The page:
October Elasmobranch of the Month: Oceanic Whitetip Shark
Author: Linda Weiss
As their name implies, Oceanic Whitetip sharks’ pectoral, dorsal, and lower lobe of its caudal fins are tipped with white markings in adulthood. Their first dorsal fin is large, broad and rounded. Their pectorals fins are long and rounded at the tip. Black spots can be seen on the second dorsal fin, as well as the anal, caudal and pelvic fins. The They have a rounded, blunt snout. This is a large shark, averaging 3m (10 ft) in length but has been known to grow as long as 4 m (13 ft) and weigh 167 kg (370 lbs) shark. The color on the top side of their body is typically grayish-bronze but may vary to shades of blue or brown and they do they have an interdorsal ridge. They are white underneath, with possibly a slight yellow hue. The teeth of the upper jaw are broad and triangular in shape with serrated edges. The teeth of the lower jaw are more slender and pointed, with some serrations only at the tip. There are roughly 30 teeth in each of the lower and upper jaws.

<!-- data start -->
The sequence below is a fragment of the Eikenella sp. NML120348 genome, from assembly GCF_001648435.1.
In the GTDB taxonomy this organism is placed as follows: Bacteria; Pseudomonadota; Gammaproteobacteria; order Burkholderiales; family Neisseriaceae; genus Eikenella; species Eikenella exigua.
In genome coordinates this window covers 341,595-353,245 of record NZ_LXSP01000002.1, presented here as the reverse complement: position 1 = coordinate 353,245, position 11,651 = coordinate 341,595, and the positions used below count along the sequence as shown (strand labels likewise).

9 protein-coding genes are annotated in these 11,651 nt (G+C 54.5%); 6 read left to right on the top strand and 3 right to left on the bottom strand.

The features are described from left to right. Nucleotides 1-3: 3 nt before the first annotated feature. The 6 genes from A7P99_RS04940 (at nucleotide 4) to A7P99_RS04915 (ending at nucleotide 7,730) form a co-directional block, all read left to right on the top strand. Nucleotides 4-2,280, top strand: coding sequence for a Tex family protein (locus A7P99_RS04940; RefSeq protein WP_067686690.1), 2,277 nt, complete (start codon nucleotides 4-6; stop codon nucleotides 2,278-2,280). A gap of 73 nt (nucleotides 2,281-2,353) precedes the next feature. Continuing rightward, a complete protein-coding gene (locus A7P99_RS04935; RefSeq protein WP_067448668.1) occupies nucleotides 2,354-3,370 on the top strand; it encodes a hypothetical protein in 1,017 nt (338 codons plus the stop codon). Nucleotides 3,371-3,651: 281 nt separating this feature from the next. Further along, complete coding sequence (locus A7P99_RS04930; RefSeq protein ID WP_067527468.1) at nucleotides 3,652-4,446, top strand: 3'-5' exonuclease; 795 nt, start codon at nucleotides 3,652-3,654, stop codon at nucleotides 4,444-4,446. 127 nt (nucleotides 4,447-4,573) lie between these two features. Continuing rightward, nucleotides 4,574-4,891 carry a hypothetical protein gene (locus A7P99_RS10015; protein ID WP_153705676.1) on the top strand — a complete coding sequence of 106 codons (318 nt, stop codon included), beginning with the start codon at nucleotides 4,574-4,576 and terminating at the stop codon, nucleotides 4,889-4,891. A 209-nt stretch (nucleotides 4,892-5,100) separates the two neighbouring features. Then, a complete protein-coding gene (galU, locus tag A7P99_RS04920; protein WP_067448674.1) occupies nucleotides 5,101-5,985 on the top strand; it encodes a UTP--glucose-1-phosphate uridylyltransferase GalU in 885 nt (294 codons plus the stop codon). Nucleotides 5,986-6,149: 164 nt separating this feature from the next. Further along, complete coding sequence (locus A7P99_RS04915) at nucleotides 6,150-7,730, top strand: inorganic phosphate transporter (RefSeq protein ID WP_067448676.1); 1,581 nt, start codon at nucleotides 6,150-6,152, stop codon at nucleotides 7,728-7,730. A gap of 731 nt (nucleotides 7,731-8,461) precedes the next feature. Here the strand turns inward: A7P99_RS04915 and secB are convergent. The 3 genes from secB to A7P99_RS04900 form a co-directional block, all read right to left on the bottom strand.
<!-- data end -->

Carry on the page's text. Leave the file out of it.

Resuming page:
Image KEN KIEFER
Habitat and Distribution
The oceanic whitetip shark is a highly migratory, pelagic species, usually keeping offshore out in the open ocean. It can be found worldwide in tropical and sub-tropical waters at depths ranging from the surface to 152 meters (500 feet), seeming to prefer the warmer water near the surface.
Oceanic Whitetip sharks are opportunistic, feeding on a wide variety of sea life including fish such as mahi-mahi, tuna, jacks, oarfish, marlin, and barracuda. They also consume turtles, birds, squid, crustaceans, snails, stingrays and other sharks.
It is believed female oceanic whitetip sharks give birth viviparously every other year. During gestation the embryos are nourished through a placental yolk-sac which is connected to the mother by an umbilical cord. Gestation lasts 10-12 months and litter sizes range between 1- 15 pups, with larger females producing larger litter sizes. The newborn pups average 63 cm (25 inches) in length.
The IUCN Red List of Threatened Species currently lists the Oceanic Whitetip shark as Critically Endangered, with a decreasing population trend.
Incidental bycatch by the commercial fishing industry in the main threat the oceanic whitetip shark faces. Also, because their fins are very large, they are hunted for their prized fins to be sold in the international shark fin trade, largely for shark fin soup.
The IUCN Red List of Threatened Species
Rigby, C.L., Barreto, R., Carlson, J., Fernando, D., Fordham, S., Francis, M.P., Herman, K., Jabado, R.W., Liu, K.M., Marshall, A., Pacoureau, N., Romanov, E., Sherley, R.B. & Winker, H. 2019. Carcharhinus longimanus. The IUCN Red List of Threatened Species 2019: e.T39374A2911619. https://dx.doi.org/10.2305/IUCN.UK.2019-3.RLTS.T39374A2911619.en. Downloaded on 08 October 2020.